Locate police in London Underground ticket offices, says think tank
In Boosting London’s Frontline Policing, a new report by the Capital City Foundation, the London focused unit at Policy Exchange, Head of Crime & Justice Glyn Gaskarth recommends that some of the, now vacant, London Underground ticket offices be converted into ‘Underground Police Points’. This would mean that commuters on the Tube should see a Metropolitan Police presence twice daily helping to boost public confidence in the Police.
Transport for London (TfL) closed their ticket offices in 2015 and they are now looking for partners to redevelop some of these spaces. Police Staff based in the new ‘Underground Police Points’ would perform the same basic services for victims and members of the general public as they do currently in police front office counters. They would record details of crimes and vehicle accidents, deal with missing persons, store identifiable and valuable lost property, look after victims and witnesses and provide first aid in emergencies.
The ticket offices to be turned into ‘Underground Police Points’ would be selected based on some, or all, of the four criteria set out below:
1. That Transport for London (TfL) has not already concluded a deal with a commercial partner to develop the ticket office.
2. That the ticket office is located in a high crime area.
3. That the area has been subject to Police Front Office Counter closures.
4. That the ticket office is located on one of the tube lines that will be open 24 hours when the Night Tube is introduced.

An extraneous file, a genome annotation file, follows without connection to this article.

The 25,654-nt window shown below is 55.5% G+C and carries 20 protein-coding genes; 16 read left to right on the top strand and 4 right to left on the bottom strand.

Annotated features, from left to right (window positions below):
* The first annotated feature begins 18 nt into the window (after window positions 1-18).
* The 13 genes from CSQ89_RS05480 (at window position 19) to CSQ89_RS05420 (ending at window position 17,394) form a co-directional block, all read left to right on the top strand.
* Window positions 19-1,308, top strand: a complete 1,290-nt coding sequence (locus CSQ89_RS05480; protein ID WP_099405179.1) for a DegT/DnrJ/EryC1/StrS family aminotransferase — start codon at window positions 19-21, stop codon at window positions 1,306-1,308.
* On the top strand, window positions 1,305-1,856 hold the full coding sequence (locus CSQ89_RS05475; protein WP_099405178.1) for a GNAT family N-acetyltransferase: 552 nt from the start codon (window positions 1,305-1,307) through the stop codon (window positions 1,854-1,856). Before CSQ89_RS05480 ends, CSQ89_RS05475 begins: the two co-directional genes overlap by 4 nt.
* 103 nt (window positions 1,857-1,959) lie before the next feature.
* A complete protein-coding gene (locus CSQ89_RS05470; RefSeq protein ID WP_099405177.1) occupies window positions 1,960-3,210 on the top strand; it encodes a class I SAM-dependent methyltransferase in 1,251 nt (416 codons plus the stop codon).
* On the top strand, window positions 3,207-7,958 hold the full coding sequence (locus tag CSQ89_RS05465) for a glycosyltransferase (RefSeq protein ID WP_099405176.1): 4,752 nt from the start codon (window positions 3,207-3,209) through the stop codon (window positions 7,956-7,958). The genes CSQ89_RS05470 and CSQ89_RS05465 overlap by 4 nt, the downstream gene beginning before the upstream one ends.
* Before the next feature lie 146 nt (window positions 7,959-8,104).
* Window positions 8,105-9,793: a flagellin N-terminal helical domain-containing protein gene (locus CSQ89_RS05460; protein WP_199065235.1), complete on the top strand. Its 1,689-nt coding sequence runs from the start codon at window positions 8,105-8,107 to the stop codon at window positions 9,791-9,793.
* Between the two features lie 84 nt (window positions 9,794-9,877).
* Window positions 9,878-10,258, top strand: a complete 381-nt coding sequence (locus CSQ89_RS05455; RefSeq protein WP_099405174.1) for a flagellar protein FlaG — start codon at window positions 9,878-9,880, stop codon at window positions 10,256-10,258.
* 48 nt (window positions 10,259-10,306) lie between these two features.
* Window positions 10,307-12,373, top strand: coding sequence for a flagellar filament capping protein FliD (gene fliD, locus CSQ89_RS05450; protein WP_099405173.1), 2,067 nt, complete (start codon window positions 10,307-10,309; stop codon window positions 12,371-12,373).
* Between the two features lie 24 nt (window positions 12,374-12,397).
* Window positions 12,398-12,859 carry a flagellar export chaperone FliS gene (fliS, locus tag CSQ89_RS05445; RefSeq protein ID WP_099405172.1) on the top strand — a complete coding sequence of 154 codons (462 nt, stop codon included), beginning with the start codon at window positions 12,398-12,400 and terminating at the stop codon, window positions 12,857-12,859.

The report says that there would be no spatial constraints, given the average size of a London Underground ticket office is 50 metres squared -slightly bigger than the average new one bedroom flat. Establishing new ‘Underground Police Points’ in London Underground Tube Stations would help the police maintain a visible presence across London following the closure of sixty-three Police Front Office Counters between 2013 and 2016.
This idea should be piloted in between ten to fifteen different underground stations to establish the costs and impact of this measure. A range of different designs could be piloted to make the new ‘Underground Police Points’ more open and accessible than the old ticket offices that they will replace. The pilots would include new ‘Underground Police Points’ run on the same basis as Police Front Office Counters and some that would operate on the same basis as the new Contact Points the Metropolitan Police have developed. TfL staff would still operate in tube stations to respond to travel related enquiries.
A key benefit of this proposal is that it would mean separating custody suites from police front office counters, this would prevent the public from having to interact with criminals in the police station. The Police already deliver some of their services from shared facilities using the transport network. For example, Contact Points are already in Archway and Tufnell Park London Transport Stations.
Glyn Gaskarth, author of the report, said:
“Underground Police Points would dramatically increase the visibility of the police. The tube station is a more easily identifiable landmark than the local supermarket, town hall or library. Millions of Londoners would feel reassured to see the police at least twice a day travelling to and from work.”
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